Development of cortical anatomical properties from early childhood to early adulthood

Neuroimage. 2013 Aug 1;76:216-24. doi: 10.1016/j.neuroimage.2013.03.021. Epub 2013 Mar 21.

Abstract

Human brain matures in temporal and regional heterogeneity, with some areas matured at early adulthood. In this study, the relationship of cortical structural developments between different cortical sheet regions is systematically analyzed using interregional correlation coefficient and network methods. Specifically, 951 longitudinal T1 brain MR images from 445 healthy subjects with ages from 3 to 20 years old are used. The result shows that the development of cortex reaches a turning point at around 7 years of age: a) the cortical thickness reaches its highest value and also the cortical folding becomes stable at this age; b) both global and local efficiencies of anatomical correlation networks reach the lowest and highest values at this age, respectively; and c) the change of anatomical correlation networks reach the highest level at this age, and the convergence of different anatomical correlation networks starts to decrease from this age. These results might inspire more studies on why there exists a turning point at this age from different viewpoints. For example, is there any change of synaptic pruning, or is it related to the starting of school life? And how can we benefit from this in the real life?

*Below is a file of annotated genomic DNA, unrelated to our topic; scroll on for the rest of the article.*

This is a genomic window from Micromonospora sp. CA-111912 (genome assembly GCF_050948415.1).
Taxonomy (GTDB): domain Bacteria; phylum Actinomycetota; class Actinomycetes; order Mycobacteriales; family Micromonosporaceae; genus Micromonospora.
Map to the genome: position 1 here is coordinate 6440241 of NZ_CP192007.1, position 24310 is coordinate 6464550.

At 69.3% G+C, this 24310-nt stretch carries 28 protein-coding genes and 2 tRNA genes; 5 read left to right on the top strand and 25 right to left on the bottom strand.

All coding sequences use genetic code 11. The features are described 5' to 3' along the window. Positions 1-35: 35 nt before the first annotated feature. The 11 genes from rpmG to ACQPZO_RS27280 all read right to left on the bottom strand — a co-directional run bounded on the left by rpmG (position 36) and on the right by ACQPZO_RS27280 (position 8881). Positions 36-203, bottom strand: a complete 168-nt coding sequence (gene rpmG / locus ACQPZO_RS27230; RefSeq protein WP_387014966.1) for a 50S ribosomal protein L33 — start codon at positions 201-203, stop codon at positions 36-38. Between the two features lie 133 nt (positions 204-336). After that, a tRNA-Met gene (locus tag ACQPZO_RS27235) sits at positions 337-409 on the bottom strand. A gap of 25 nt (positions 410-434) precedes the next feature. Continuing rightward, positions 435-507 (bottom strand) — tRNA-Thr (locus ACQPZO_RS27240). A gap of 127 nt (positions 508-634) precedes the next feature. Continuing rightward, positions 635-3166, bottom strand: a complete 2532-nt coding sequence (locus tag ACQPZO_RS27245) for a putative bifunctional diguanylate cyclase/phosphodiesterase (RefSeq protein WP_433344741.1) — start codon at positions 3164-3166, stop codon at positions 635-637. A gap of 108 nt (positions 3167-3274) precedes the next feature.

Publication types

  • Research Support, N.I.H., Extramural

MeSH terms

  • Adolescent
  • Cerebral Cortex / anatomy & histology
  • Cerebral Cortex / growth & development*
  • Child
  • Child, Preschool
  • Female
  • Humans
  • Image Interpretation, Computer-Assisted
  • Magnetic Resonance Imaging
  • Male
  • Neural Pathways / anatomy & histology
  • Neural Pathways / growth & development*
  • Young Adult